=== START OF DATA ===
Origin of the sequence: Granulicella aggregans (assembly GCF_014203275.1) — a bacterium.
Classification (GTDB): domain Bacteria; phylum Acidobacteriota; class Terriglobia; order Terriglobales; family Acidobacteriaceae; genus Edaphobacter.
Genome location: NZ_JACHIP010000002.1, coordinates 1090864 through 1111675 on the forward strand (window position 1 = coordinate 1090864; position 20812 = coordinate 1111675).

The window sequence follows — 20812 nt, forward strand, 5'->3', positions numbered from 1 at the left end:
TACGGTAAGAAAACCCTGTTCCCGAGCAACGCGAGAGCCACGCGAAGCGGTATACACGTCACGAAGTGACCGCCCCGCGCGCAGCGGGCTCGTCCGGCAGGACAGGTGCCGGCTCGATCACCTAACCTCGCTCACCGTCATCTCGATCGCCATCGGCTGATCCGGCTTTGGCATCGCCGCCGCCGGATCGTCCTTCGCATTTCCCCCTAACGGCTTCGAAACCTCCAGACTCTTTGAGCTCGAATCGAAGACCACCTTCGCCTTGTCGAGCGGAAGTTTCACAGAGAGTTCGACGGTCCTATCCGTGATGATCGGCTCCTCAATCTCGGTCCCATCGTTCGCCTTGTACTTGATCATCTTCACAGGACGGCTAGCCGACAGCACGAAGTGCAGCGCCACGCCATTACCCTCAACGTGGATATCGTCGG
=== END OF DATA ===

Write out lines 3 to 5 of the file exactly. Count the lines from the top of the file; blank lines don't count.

Genome location: NZ_JACHIP010000002.1, coordinates 1090864 through 1111675 on the forward strand (window position 1 = coordinate 1090864; position 20812 = coordinate 1111675).

The window sequence follows — 20812 nt, forward strand, 5'->3', positions numbered from 1 at the left end:
TACGGTAAGAAAACCCTGTTCCCGAGCAACGCGAGAGCCACGCGAAGCGGTATACACGTCACGAAGTGACCGCCCCGCGCGCAGCGGGCTCGTCCGGCAGGACAGGTGCCGGCTCGATCACCTAACCTCGCTCACCGTCATCTCGATCGCCATCGGCTGATCCGGCTTTGGCATCGCCGCCGCCGGATCGTCCTTCGCATTTCCCCCTAACGGCTTCGAAACCTCCAGACTCTTTGAGCTCGAATCGAAGACCACCTTCGCCTTGTCGAGCGGAAGTTTCACAGAGAGTTCGACGGTCCTATCCGTGATGATCGGCTCCTCAATCTCGGTCCCATCGTTCGCCTTGTACTTGATCATCTTCACAGGACGGCTAGCCGACAGCACGAAGTGCAGCGCCACGCCATTACCCTCAACGTGGATATCGTCGG